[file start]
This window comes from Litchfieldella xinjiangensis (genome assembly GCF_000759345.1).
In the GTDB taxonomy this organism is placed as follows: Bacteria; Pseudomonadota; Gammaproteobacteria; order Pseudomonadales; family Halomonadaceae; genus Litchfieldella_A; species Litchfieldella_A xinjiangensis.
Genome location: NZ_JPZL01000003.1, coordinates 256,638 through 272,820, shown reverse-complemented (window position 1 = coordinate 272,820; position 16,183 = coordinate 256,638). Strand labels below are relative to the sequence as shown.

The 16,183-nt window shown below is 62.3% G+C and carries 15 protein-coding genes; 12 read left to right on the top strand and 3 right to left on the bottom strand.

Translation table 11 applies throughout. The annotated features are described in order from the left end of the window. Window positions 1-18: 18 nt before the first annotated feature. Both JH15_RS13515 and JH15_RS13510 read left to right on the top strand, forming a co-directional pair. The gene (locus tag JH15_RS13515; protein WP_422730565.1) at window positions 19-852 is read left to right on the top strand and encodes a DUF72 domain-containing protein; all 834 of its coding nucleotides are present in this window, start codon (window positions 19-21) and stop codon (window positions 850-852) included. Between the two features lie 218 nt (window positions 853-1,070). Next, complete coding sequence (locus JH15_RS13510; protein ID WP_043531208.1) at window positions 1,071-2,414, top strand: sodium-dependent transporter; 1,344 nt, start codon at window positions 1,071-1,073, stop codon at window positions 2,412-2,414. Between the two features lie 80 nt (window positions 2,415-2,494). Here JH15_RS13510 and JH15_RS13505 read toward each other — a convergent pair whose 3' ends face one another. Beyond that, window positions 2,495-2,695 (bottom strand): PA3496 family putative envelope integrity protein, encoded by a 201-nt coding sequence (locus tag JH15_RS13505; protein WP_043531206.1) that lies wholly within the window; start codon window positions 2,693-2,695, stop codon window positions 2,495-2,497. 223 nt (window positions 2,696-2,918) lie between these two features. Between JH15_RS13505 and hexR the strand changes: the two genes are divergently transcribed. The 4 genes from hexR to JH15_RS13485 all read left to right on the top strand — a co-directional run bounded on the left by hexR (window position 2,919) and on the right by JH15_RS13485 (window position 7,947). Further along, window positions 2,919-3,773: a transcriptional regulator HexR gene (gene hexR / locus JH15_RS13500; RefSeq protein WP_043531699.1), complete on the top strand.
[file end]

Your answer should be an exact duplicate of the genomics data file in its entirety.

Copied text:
This window comes from Litchfieldella xinjiangensis (genome assembly GCF_000759345.1).
In the GTDB taxonomy this organism is placed as follows: Bacteria; Pseudomonadota; Gammaproteobacteria; order Pseudomonadales; family Halomonadaceae; genus Litchfieldella_A; species Litchfieldella_A xinjiangensis.
Genome location: NZ_JPZL01000003.1, coordinates 256,638 through 272,820, shown reverse-complemented (window position 1 = coordinate 272,820; position 16,183 = coordinate 256,638). Strand labels below are relative to the sequence as shown.

The 16,183-nt window shown below is 62.3% G+C and carries 15 protein-coding genes; 12 read left to right on the top strand and 3 right to left on the bottom strand.

Translation table 11 applies throughout. The annotated features are described in order from the left end of the window. Window positions 1-18: 18 nt before the first annotated feature. Both JH15_RS13515 and JH15_RS13510 read left to right on the top strand, forming a co-directional pair. The gene (locus tag JH15_RS13515; protein WP_422730565.1) at window positions 19-852 is read left to right on the top strand and encodes a DUF72 domain-containing protein; all 834 of its coding nucleotides are present in this window, start codon (window positions 19-21) and stop codon (window positions 850-852) included. Between the two features lie 218 nt (window positions 853-1,070). Next, complete coding sequence (locus JH15_RS13510; protein ID WP_043531208.1) at window positions 1,071-2,414, top strand: sodium-dependent transporter; 1,344 nt, start codon at window positions 1,071-1,073, stop codon at window positions 2,412-2,414. Between the two features lie 80 nt (window positions 2,415-2,494). Here JH15_RS13510 and JH15_RS13505 read toward each other — a convergent pair whose 3' ends face one another. Beyond that, window positions 2,495-2,695 (bottom strand): PA3496 family putative envelope integrity protein, encoded by a 201-nt coding sequence (locus tag JH15_RS13505; protein WP_043531206.1) that lies wholly within the window; start codon window positions 2,693-2,695, stop codon window positions 2,495-2,497. 223 nt (window positions 2,696-2,918) lie between these two features. Between JH15_RS13505 and hexR the strand changes: the two genes are divergently transcribed. The 4 genes from hexR to JH15_RS13485 all read left to right on the top strand — a co-directional run bounded on the left by hexR (window position 2,919) and on the right by JH15_RS13485 (window position 7,947). Further along, window positions 2,919-3,773: a transcriptional regulator HexR gene (gene hexR / locus JH15_RS13500; RefSeq protein WP_043531699.1), complete on the top strand.